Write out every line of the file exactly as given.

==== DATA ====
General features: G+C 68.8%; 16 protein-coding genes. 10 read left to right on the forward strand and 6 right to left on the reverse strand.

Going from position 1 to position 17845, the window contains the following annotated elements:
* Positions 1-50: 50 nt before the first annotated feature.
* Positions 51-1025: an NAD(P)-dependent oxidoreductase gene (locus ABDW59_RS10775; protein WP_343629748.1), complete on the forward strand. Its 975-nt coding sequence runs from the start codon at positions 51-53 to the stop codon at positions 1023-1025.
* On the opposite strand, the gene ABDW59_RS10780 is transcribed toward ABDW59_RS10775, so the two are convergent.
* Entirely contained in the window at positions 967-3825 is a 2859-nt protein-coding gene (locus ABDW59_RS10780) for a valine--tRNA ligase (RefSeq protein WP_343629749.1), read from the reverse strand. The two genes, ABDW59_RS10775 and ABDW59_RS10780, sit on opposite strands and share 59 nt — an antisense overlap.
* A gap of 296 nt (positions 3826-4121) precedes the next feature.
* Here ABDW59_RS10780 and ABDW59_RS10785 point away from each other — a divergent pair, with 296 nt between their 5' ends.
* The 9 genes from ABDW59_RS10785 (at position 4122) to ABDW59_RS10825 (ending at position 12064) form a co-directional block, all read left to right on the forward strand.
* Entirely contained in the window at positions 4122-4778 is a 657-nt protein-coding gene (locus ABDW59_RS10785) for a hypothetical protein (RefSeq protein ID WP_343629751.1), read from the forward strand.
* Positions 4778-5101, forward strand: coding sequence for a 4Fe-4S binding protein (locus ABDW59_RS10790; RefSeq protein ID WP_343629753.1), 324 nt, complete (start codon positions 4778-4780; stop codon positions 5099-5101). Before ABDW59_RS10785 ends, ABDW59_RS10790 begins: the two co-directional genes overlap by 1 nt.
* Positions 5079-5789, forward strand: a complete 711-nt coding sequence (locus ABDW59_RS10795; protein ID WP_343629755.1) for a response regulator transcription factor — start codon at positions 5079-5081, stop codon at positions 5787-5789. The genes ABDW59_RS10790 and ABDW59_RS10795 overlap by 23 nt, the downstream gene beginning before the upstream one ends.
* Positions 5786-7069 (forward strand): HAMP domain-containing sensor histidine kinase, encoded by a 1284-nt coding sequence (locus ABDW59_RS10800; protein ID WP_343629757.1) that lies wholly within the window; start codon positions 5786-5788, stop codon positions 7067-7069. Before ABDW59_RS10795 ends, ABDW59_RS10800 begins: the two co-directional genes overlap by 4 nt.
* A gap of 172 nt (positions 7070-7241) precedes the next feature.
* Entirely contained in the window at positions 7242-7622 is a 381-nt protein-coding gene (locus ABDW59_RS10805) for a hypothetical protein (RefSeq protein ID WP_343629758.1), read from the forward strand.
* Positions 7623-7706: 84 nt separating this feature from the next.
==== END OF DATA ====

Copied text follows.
General features: G+C 68.8%; 16 protein-coding genes. 10 read left to right on the forward strand and 6 right to left on the reverse strand.

Going from position 1 to position 17845, the window contains the following annotated elements:
* Positions 1-50: 50 nt before the first annotated feature.
* Positions 51-1025: an NAD(P)-dependent oxidoreductase gene (locus ABDW59_RS10775; protein WP_343629748.1), complete on the forward strand. Its 975-nt coding sequence runs from the start codon at positions 51-53 to the stop codon at positions 1023-1025.
* On the opposite strand, the gene ABDW59_RS10780 is transcribed toward ABDW59_RS10775, so the two are convergent.
* Entirely contained in the window at positions 967-3825 is a 2859-nt protein-coding gene (locus ABDW59_RS10780) for a valine--tRNA ligase (RefSeq protein WP_343629749.1), read from the reverse strand. The two genes, ABDW59_RS10775 and ABDW59_RS10780, sit on opposite strands and share 59 nt — an antisense overlap.
* A gap of 296 nt (positions 3826-4121) precedes the next feature.
* Here ABDW59_RS10780 and ABDW59_RS10785 point away from each other — a divergent pair, with 296 nt between their 5' ends.
* The 9 genes from ABDW59_RS10785 (at position 4122) to ABDW59_RS10825 (ending at position 12064) form a co-directional block, all read left to right on the forward strand.
* Entirely contained in the window at positions 4122-4778 is a 657-nt protein-coding gene (locus ABDW59_RS10785) for a hypothetical protein (RefSeq protein ID WP_343629751.1), read from the forward strand.
* Positions 4778-5101, forward strand: coding sequence for a 4Fe-4S binding protein (locus ABDW59_RS10790; RefSeq protein ID WP_343629753.1), 324 nt, complete (start codon positions 4778-4780; stop codon positions 5099-5101). Before ABDW59_RS10785 ends, ABDW59_RS10790 begins: the two co-directional genes overlap by 1 nt.
* Positions 5079-5789, forward strand: a complete 711-nt coding sequence (locus ABDW59_RS10795; protein ID WP_343629755.1) for a response regulator transcription factor — start codon at positions 5079-5081, stop codon at positions 5787-5789. The genes ABDW59_RS10790 and ABDW59_RS10795 overlap by 23 nt, the downstream gene beginning before the upstream one ends.
* Positions 5786-7069 (forward strand): HAMP domain-containing sensor histidine kinase, encoded by a 1284-nt coding sequence (locus ABDW59_RS10800; protein ID WP_343629757.1) that lies wholly within the window; start codon positions 5786-5788, stop codon positions 7067-7069. Before ABDW59_RS10795 ends, ABDW59_RS10800 begins: the two co-directional genes overlap by 4 nt.
* A gap of 172 nt (positions 7070-7241) precedes the next feature.
* Entirely contained in the window at positions 7242-7622 is a 381-nt protein-coding gene (locus ABDW59_RS10805) for a hypothetical protein (RefSeq protein ID WP_343629758.1), read from the forward strand.
* Positions 7623-7706: 84 nt separating this feature from the next.